• I dig through my unpacked boxes and locate a facemask.
  • I apply the cool, thick, black mask. I am ready for some serious pampering.
  • But first I should find a home for every other object in those boxes.
  • In putting away the various bathroom items, I realize that the bathroom organization system I established when I first unpacked the other bathroom boxes isn’t going to work, so I redo the closet/drawers/cabinets in our bathroom, which necessitates redoing the closet/drawers/cabinets in the kids’ bathroom also.
  • While I’m in the kids’ bathroom I see that it’s gross. I clean it.
  • My kids notice that I’m not locked in my room like I said I was going to be.
  • They come upstairs to ask me for shit.
  • They see my face mask and freak out and think it’s hilarious and ask a million questions.
  • Where’s your father? Taking a nap.
  • I go downstairs with them to set them up with a TV show. No, not that show! Yes, this one. No I hate this one. But Moooommmmmyyyyyyy he got to pick last time! But it’s for stupid little babies. No it’s not! I like it. Then you’re a stupid little baby. Mooooommmmmyyyyyyy! He called me a stupid little baby! Etc etc etc etc etc.

6:25 PM:

  • I escape the whiny battle and my facemask is tight and cracking. Time to get in that bath!
  • I turn on the water.
  • I notice the sand and dirt left behind from my children’s earlier bath, after a morning of mud digging and frog catching. I have to clean the tub.
  • I clean the tub.
  • While I’m at it, I clean the sink and toilet.
  • Finally! I can take my bath!

6:40 PM:

  • I turn on the hot water and put in two scoops of the bath salts I unearthed while looking for my facemask, which, by the way, is beginning to burn.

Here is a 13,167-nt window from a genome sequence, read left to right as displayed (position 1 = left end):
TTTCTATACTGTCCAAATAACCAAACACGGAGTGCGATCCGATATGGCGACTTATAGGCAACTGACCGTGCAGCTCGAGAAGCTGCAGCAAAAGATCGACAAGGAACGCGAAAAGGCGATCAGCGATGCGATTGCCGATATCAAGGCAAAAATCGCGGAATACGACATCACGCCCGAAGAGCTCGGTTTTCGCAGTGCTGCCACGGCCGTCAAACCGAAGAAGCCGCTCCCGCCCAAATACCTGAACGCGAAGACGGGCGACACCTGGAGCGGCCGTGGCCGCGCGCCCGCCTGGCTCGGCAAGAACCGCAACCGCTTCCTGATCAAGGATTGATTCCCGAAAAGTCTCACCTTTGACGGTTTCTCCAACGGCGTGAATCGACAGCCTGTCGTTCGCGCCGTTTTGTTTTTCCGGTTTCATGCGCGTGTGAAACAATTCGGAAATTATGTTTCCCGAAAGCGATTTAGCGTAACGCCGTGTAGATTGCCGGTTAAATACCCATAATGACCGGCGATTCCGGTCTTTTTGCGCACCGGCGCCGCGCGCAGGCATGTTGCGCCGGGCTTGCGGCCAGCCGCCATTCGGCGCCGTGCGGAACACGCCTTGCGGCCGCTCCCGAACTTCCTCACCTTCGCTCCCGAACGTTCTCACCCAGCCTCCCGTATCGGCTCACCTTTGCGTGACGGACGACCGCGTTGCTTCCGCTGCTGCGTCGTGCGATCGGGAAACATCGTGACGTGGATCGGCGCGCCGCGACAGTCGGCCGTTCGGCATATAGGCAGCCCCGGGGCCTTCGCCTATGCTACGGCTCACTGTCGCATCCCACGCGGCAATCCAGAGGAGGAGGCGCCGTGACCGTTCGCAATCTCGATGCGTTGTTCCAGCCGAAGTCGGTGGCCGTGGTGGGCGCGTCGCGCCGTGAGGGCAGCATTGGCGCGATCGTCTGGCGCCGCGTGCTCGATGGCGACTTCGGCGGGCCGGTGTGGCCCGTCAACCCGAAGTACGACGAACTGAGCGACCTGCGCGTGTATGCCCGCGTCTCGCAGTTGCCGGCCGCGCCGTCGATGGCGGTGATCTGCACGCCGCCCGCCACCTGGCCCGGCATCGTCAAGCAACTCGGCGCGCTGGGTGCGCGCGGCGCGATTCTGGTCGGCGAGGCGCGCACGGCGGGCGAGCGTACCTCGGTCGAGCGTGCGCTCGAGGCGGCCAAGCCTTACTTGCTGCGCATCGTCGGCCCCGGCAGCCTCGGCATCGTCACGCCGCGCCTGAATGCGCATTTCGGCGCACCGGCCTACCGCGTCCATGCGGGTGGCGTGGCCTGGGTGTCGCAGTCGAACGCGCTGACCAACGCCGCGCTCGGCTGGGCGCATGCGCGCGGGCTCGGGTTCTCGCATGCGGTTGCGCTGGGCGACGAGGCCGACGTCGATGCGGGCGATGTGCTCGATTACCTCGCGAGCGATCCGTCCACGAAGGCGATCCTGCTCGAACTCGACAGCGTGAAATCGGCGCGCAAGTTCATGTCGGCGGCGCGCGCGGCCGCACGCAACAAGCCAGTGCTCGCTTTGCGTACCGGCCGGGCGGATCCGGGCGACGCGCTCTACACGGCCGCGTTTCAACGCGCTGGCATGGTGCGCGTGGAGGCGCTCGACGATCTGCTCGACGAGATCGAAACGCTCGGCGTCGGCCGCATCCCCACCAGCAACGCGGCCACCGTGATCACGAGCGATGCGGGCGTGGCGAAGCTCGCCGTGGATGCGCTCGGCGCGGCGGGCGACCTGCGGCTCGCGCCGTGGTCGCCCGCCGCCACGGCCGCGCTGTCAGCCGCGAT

• What the heck, I deserve a third scoop.
  • I undress.
  • I realize that my book is on my iPad and iPads and baths don’t mix so I need to get an actual book, which means that I need to go downstairs to the bookshelf which is in the same room as the kids. Damn. Is it worth it?
  • I decide it is.
  • I put on my bathrobe, which I never use, and go downstairs.
  • I field a million questions about my seldom-used bathrobe and fetch a glass of water for one and a glass of milk for the other. And then ice for each.

6:45 PM:

  • Back upstairs I see that the bath is filling nicely. I step in.
  • Hmm, it’s not quite as hot as I had hoped. I feel the water still rushing from the tap. Ice cold.
  • I quickly turn off the water and am determined to enjoy my pretty-warm bath for as long as possible before it’s freezing.
  • I finally wash off the face mask and can only hope that the burning and itching will end eventually.
  • I put on the jets.
  • I try to get comfortable.
  • I realize why living room furniture is not designed after bathtubs.
  • I recommit to enjoying my damn self and getting relaxed as hell in my beautiful new bathtub.
  • I pull out my book, (I might have made the wrong choice): Siblings Without Rivalry.
  • I realize that I am parenting badly.
  • I realize that I am setting my children up for years of envy and bickering.
  • I realize that I am setting myself up for years of my children’s envy and bickering.
  • I realize that without any hot water, I can’t rinse off after my bath.
  • I resign myself to marinating in my own filth and calling it clean.
  • I get cold.
  • I get out.

7:05 PM:

  • Oh, good, you’re finally out. Hope you enjoyed your bath! You’re just in time to put the kids to bed.

And now I remember why I never take baths.